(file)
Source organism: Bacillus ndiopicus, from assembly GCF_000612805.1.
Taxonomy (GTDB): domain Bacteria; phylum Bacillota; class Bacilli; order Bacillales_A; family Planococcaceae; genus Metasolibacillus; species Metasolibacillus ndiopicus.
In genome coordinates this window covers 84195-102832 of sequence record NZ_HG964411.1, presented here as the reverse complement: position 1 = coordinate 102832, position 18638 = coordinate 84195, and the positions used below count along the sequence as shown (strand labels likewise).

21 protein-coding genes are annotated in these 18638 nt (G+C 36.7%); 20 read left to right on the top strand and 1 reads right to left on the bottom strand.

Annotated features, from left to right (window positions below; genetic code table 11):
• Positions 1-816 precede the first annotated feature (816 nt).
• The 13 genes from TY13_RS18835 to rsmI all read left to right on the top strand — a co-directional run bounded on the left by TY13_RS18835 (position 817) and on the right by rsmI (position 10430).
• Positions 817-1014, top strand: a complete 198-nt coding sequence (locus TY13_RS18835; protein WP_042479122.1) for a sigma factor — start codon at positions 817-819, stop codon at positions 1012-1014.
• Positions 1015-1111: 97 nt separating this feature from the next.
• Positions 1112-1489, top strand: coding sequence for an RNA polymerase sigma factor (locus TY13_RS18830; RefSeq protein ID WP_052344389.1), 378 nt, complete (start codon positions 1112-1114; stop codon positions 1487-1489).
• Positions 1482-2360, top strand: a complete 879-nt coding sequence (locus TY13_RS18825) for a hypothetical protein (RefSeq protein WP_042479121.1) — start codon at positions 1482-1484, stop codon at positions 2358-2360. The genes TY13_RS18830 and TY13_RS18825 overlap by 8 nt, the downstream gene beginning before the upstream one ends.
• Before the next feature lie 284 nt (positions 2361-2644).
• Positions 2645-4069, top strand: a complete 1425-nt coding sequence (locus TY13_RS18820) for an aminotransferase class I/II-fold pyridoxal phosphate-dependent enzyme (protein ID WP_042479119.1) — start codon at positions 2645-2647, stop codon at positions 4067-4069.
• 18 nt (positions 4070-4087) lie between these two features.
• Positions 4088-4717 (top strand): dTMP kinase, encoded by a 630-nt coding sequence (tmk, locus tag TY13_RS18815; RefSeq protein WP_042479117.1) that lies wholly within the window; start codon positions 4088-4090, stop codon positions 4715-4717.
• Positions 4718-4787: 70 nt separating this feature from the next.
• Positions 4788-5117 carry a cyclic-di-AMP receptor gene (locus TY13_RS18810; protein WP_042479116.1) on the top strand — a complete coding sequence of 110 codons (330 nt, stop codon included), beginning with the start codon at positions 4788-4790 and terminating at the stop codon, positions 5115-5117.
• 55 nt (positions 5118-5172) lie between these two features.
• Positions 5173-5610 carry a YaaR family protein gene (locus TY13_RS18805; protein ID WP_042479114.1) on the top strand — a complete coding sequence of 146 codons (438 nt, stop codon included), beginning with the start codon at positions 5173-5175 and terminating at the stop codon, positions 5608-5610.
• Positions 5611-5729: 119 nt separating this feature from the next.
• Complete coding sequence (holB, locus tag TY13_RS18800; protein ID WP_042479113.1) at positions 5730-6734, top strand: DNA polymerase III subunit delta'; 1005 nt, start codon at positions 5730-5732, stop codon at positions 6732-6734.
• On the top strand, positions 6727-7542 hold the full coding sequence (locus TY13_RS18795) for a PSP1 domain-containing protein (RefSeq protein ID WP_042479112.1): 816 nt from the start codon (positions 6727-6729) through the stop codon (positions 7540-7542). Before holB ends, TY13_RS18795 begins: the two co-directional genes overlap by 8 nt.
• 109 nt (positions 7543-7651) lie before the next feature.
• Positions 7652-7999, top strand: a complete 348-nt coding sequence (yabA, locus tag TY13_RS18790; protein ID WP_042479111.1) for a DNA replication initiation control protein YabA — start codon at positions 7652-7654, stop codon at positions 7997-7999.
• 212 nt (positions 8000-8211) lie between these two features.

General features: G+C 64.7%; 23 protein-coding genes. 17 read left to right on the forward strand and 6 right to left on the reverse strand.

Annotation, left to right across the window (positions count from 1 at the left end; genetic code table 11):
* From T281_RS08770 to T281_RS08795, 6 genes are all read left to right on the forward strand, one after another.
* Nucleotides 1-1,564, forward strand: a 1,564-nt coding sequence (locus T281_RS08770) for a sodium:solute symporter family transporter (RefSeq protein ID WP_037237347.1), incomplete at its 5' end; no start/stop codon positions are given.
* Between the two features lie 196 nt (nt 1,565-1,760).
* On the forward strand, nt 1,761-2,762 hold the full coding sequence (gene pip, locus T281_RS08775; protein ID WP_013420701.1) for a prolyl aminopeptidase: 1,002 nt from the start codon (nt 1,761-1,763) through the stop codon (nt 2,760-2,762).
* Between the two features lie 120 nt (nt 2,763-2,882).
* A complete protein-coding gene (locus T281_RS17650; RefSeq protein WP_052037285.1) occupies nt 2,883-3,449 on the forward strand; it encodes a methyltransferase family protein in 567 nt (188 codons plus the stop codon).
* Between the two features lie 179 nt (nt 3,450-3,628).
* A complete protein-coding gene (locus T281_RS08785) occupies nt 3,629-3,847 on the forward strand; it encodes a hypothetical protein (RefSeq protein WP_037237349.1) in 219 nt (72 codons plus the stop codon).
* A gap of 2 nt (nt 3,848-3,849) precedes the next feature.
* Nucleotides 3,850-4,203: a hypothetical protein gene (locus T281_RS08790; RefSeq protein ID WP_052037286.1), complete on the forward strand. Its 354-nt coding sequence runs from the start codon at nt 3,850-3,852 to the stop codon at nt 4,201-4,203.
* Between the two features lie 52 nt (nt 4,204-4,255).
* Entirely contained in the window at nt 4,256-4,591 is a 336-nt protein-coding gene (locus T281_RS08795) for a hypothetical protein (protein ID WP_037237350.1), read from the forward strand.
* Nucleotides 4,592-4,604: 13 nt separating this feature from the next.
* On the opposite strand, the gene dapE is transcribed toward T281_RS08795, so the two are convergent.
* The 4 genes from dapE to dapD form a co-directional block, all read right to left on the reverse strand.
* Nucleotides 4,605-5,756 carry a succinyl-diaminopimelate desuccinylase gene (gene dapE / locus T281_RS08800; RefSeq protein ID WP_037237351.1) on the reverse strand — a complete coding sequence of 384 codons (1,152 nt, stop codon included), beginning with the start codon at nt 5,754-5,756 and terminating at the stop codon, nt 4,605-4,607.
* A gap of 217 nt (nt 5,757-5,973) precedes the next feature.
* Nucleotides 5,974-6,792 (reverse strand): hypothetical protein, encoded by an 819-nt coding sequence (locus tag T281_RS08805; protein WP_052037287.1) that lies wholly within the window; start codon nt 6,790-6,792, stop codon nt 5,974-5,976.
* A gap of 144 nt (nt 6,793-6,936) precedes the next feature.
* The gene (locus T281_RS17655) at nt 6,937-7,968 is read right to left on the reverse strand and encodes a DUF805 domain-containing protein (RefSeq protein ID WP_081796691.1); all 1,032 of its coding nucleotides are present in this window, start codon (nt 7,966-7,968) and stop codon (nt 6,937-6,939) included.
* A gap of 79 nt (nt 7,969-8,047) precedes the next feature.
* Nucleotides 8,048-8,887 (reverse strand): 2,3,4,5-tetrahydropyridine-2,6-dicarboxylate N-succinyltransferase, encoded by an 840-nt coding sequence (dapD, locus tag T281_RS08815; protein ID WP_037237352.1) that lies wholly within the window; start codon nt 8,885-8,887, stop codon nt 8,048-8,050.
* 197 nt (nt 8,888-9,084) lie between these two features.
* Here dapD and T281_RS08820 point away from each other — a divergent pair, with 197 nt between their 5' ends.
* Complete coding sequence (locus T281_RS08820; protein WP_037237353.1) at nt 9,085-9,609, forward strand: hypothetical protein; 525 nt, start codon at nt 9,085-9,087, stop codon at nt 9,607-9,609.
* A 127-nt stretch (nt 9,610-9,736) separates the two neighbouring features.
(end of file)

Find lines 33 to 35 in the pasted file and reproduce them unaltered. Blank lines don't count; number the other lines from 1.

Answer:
* A complete protein-coding gene (locus T281_RS17650; RefSeq protein WP_052037285.1) occupies nt 2,883-3,449 on the forward strand; it encodes a methyltransferase family protein in 567 nt (188 codons plus the stop codon).
* Between the two features lie 179 nt (nt 3,450-3,628).
* A complete protein-coding gene (locus T281_RS08785) occupies nt 3,629-3,847 on the forward strand; it encodes a hypothetical protein (RefSeq protein WP_037237349.1) in 219 nt (72 codons plus the stop codon).